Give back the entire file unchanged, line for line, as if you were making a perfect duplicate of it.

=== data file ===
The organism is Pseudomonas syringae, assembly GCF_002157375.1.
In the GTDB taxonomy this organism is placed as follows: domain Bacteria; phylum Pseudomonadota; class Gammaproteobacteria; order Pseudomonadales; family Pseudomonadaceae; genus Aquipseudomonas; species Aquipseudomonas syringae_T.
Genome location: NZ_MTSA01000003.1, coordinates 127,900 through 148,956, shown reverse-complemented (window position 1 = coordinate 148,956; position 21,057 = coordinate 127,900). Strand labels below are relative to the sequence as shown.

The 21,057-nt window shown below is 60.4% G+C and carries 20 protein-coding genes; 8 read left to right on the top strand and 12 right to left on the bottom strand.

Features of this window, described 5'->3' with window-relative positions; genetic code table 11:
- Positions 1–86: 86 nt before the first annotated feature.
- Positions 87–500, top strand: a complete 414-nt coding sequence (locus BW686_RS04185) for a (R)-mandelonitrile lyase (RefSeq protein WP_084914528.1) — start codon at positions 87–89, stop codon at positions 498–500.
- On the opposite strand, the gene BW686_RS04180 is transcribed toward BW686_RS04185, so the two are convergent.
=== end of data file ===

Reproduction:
The organism is Pseudomonas syringae, assembly GCF_002157375.1.
In the GTDB taxonomy this organism is placed as follows: domain Bacteria; phylum Pseudomonadota; class Gammaproteobacteria; order Pseudomonadales; family Pseudomonadaceae; genus Aquipseudomonas; species Aquipseudomonas syringae_T.
Genome location: NZ_MTSA01000003.1, coordinates 127,900 through 148,956, shown reverse-complemented (window position 1 = coordinate 148,956; position 21,057 = coordinate 127,900). Strand labels below are relative to the sequence as shown.

The 21,057-nt window shown below is 60.4% G+C and carries 20 protein-coding genes; 8 read left to right on the top strand and 12 right to left on the bottom strand.

Features of this window, described 5'->3' with window-relative positions; genetic code table 11:
- Positions 1–86: 86 nt before the first annotated feature.
- Positions 87–500, top strand: a complete 414-nt coding sequence (locus BW686_RS04185) for a (R)-mandelonitrile lyase (RefSeq protein WP_084914528.1) — start codon at positions 87–89, stop codon at positions 498–500.
- On the opposite strand, the gene BW686_RS04180 is transcribed toward BW686_RS04185, so the two are convergent.